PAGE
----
If you’re watching a sports movie, there’s a pretty good chance that you can guess at the ending: they (or he, or she) win the big game/bout/match/whatever. Once you’ve seen enough of them, the logic becomes fairly clear: audiences want a big lift, a happy ending to cheer for, and besides, who would go make a movie about a bunch of losers who fail? Though there are occasional exceptions (the first Rocky leaps to mind), for the most part, the big win is all but assured in sports movies, so the film becomes less about the destination than about the journey. Few cinematic athletic journeys are quite as involving as Hoosiers, David Anspaugh’s 1986 small-town basketball fable, in which the eight-man squad from tiny Hickory High goes all the way to the state championship under the hand of coach Norman Dale (Gene Hackman). Hickory’s victory at state may not come as a shock, but Hoosiers is an infinitely watchable movie (your author has probably seen it a dozen times) thanks to the keenly felt small-town atmosphere, the thrilling on-court sequences, Hackman’s brilliant performance (few actors have ever been so gifted at showing you everything and telling you nothing), and the joy of Dennis Hopper, whose drunken character’s on-screen arc mirrored his own off-screen recovery (he was nominated for Best Supporting Actor for the film, which came out the same year as his other comeback picture, Blue Velvet).
The last-minute turn of Bryan Singer’s 1995 breakthrough thriller — that weak-willed and physically hobbled narrator Verbal Kent (Kevin Spacey) was in fact Keyser Soze, the arch villain of his terrifying tale — was, in many ways, the beginning of the modern obsession with the shocking “twist ending” embraced, in later years, by everyone from Fincher to Shyamalan. And though there’s nothing more fashionable in film circles these days than to bash poor M. Night, we will admit heartily to thoroughly enjoying The Sixth Sense — it is a well-acted, atmospheric, and surprisingly emotional movie. But it doesn’t really stand up to multiple viewings, because the second-time viewer becomes obsessed with looking for plot holes and obvious tip-offs. Conversely, The Usual Suspects loses none of its impact once the turn is known; instead of looking for flaws, the return viewer finds little clues scattered throughout the movie, hints and mentions that tighten up the twist. It’s a subtle difference, and one we can’t quite explain, but there it is.
Spacey’s other fall 1995 film had a plenty powerful surprise of its own: Gwyneth Paltrow’s head in a box. That brutal revelation was kept well under wraps, of course (in the film’s initial theatrical run, Spacey’s appearance itself was a surprise — he was unbilled in the print ads and unseen in the original trailers). But knowing that David Fincher’s dark and harrowing cop thriller is heading there doesn’t diminish the picture’s considerable power; if anything, it increases the tragedy of Tracy Mills’s fate (that diner scene with Somerset is considerably more poignant). And knowing exactly whose blood is on John Doe makes his first appearance all the more terrifying.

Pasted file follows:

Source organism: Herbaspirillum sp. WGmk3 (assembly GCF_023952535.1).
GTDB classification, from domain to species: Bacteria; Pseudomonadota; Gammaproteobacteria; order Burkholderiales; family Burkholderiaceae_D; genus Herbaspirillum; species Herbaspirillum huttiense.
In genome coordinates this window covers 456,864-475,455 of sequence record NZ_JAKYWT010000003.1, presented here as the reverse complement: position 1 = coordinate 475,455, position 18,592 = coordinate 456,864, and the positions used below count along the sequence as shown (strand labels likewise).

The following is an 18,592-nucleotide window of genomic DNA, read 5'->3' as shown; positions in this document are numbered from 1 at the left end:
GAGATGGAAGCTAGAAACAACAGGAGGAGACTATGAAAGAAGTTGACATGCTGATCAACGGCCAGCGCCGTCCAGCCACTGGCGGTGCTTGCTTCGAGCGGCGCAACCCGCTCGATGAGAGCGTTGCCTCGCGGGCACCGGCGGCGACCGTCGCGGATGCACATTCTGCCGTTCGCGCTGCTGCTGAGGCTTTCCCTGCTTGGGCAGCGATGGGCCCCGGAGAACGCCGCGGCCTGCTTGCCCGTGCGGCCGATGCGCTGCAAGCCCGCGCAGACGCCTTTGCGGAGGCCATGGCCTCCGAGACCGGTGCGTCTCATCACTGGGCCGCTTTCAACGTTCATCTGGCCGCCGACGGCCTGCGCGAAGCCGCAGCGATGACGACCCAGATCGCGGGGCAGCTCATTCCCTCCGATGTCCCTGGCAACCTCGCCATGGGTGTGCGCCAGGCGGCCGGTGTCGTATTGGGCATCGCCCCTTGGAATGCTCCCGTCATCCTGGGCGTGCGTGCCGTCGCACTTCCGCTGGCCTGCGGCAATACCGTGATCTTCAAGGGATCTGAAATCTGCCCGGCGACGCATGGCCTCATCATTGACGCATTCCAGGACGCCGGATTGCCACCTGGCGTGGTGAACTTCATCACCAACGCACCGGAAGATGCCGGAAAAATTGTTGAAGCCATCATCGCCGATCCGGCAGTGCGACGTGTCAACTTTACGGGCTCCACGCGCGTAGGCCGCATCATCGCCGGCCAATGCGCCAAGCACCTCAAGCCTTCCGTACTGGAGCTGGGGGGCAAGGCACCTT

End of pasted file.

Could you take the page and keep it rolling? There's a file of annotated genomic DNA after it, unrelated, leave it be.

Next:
Spoiler: Harvey Milk dies. That’s the thing about biopics — if it’s a movie about somebody famous enough to make a movie about, then chances are you know how it ends, and in many cases, it ends with the death of the protagonist, particularly if part of the reason you’ve heard of the protagonist is because they died at a tragically young age (see also Lenny, Malcolm X, Amadeus, Silkwood, Basquiat, La Bamba, The Buddy Holly Story, etc). But, as in those examples, Harvey Milk’s life was about more than his death; it was about breaking down barriers, raising a voice, and making a difference, and Gus Van Sant’s biopic is a vibrant and intelligent recreation of a very particular time and place that throbs with heart and humor and (occasionally) real anger and anguish.
With very occasional exceptions (amongst our entire staff and readership, we only came up with Annie Hall, (500) Days of Summer, and My Best Friend’s Wedding), the romantic comedy is the most reliably predictable genre in film. Here’s the ending to basically every romantic comedy ever: they end up together. Oh, sure, there’ll be some hitches along the way, a misunderstanding or two, maybe a handsome jerk or a crazy hottie to provide distractions and petty jealousy, but never fear, your charming couple will end up in each other’s arms/beds. Since there’s rarely any genuine suspense, then, a good romantic comedy becomes about style: the chemistry of the leads, the charisma of the supporting players, the wit of the dialogue (and that is where such recent train wrecks as Something Borrowed, When in Rome, and Life as We Know It come up very, very short). So we’re gonna go with our favorite modern-era rom-com: the funny, sweet, and utterly charming When Harry Met Sally, which boasts a marvelous Woody-lite script by Nora Ephron, a well-developed “friends first” narrative, warm direction by Rob Reiner, and winning performances by Billy Crystal and Meg Ryan (neither of whom were ever better in a movie, ever). Hell, the movie’s biggest single laugh (above) has been spoiled by its sheer pop culture ubiquity, but we’ll be damned if it still doesn’t get us every time.
And finally, we come to An Affair to Remember, a movie that is actually spoiled within an entire other movie. Ephron’s Sally-style 1993 romantic comedy Sleepless in Seattle is openly inspired by the 1957 Leo McCarey tearjerker An Affair to Remember — not only in its broad strokes and Empire State Building climax, but in the scene above, in which Rita Wilson tearily explains the entire ending of the earlier picture (“That’s a chick’s movie!” Tom Hanks replies). So did that ruin An Affair to Remember? Hardly. In fact, for this one example, your author did some field work — I was employed by a video store the summer that Sleepless hit, and I can tell you this much: we could not keep An Affair to Remember in stock. After seeing a movie that not only functioned as a near-remake but that explicitly spoiled the entire ending, young moviegoers could not wait to get their hands on that 36-year-old film. “Spoiler”? Pshaw.
So those are our top picks—what about you? What movies still play for you, even if you know how they turn out? Let us know in the comments.